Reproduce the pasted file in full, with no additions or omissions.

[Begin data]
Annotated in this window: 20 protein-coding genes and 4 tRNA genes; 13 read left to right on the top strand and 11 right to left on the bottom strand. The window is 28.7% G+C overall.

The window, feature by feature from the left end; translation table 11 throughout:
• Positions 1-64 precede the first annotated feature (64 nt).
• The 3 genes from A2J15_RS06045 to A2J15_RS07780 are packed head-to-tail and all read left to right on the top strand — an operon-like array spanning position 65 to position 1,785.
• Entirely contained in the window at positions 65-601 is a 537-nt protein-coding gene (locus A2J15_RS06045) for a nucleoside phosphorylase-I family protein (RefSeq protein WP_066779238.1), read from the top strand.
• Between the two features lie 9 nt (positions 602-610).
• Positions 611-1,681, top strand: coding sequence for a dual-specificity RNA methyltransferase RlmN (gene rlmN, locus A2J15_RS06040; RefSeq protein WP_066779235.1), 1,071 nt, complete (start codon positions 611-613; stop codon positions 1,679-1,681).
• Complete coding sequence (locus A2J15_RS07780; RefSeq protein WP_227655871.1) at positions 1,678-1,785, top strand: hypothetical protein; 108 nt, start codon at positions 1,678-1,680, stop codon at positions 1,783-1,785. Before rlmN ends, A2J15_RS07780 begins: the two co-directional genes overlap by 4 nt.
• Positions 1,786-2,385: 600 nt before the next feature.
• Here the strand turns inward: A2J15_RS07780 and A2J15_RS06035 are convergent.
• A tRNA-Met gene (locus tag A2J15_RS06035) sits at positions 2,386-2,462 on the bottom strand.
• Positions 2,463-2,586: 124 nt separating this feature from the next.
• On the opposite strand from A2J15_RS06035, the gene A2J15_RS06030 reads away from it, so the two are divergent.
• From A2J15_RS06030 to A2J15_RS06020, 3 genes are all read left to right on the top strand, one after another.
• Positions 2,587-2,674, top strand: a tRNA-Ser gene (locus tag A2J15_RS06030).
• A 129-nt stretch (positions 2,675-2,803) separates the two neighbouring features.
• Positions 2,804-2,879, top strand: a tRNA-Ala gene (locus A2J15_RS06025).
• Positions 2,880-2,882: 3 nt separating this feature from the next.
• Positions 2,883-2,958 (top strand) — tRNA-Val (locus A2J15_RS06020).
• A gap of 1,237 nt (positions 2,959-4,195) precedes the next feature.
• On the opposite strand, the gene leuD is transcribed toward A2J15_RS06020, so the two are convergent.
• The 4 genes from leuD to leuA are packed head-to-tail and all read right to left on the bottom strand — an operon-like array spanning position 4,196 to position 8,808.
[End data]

Annotated in this window: 20 protein-coding genes and 4 tRNA genes; 13 read left to right on the top strand and 11 right to left on the bottom strand. The window is 28.7% G+C overall.

The window, feature by feature from the left end; translation table 11 throughout:
• Positions 1-64 precede the first annotated feature (64 nt).
• The 3 genes from A2J15_RS06045 to A2J15_RS07780 are packed head-to-tail and all read left to right on the top strand — an operon-like array spanning position 65 to position 1,785.
• Entirely contained in the window at positions 65-601 is a 537-nt protein-coding gene (locus A2J15_RS06045) for a nucleoside phosphorylase-I family protein (RefSeq protein WP_066779238.1), read from the top strand.
• Between the two features lie 9 nt (positions 602-610).
• Positions 611-1,681, top strand: coding sequence for a dual-specificity RNA methyltransferase RlmN (gene rlmN, locus A2J15_RS06040; RefSeq protein WP_066779235.1), 1,071 nt, complete (start codon positions 611-613; stop codon positions 1,679-1,681).
• Complete coding sequence (locus A2J15_RS07780; RefSeq protein WP_227655871.1) at positions 1,678-1,785, top strand: hypothetical protein; 108 nt, start codon at positions 1,678-1,680, stop codon at positions 1,783-1,785. Before rlmN ends, A2J15_RS07780 begins: the two co-directional genes overlap by 4 nt.
• Positions 1,786-2,385: 600 nt before the next feature.
• Here the strand turns inward: A2J15_RS07780 and A2J15_RS06035 are convergent.
• A tRNA-Met gene (locus tag A2J15_RS06035) sits at positions 2,386-2,462 on the bottom strand.
• Positions 2,463-2,586: 124 nt separating this feature from the next.
• On the opposite strand from A2J15_RS06035, the gene A2J15_RS06030 reads away from it, so the two are divergent.
• From A2J15_RS06030 to A2J15_RS06020, 3 genes are all read left to right on the top strand, one after another.
• Positions 2,587-2,674, top strand: a tRNA-Ser gene (locus tag A2J15_RS06030).
• A 129-nt stretch (positions 2,675-2,803) separates the two neighbouring features.
• Positions 2,804-2,879, top strand: a tRNA-Ala gene (locus A2J15_RS06025).
• Positions 2,880-2,882: 3 nt separating this feature from the next.
• Positions 2,883-2,958 (top strand) — tRNA-Val (locus A2J15_RS06020).
• A gap of 1,237 nt (positions 2,959-4,195) precedes the next feature.
• On the opposite strand, the gene leuD is transcribed toward A2J15_RS06020, so the two are convergent.
• The 4 genes from leuD to leuA are packed head-to-tail and all read right to left on the bottom strand — an operon-like array spanning position 4,196 to position 8,808.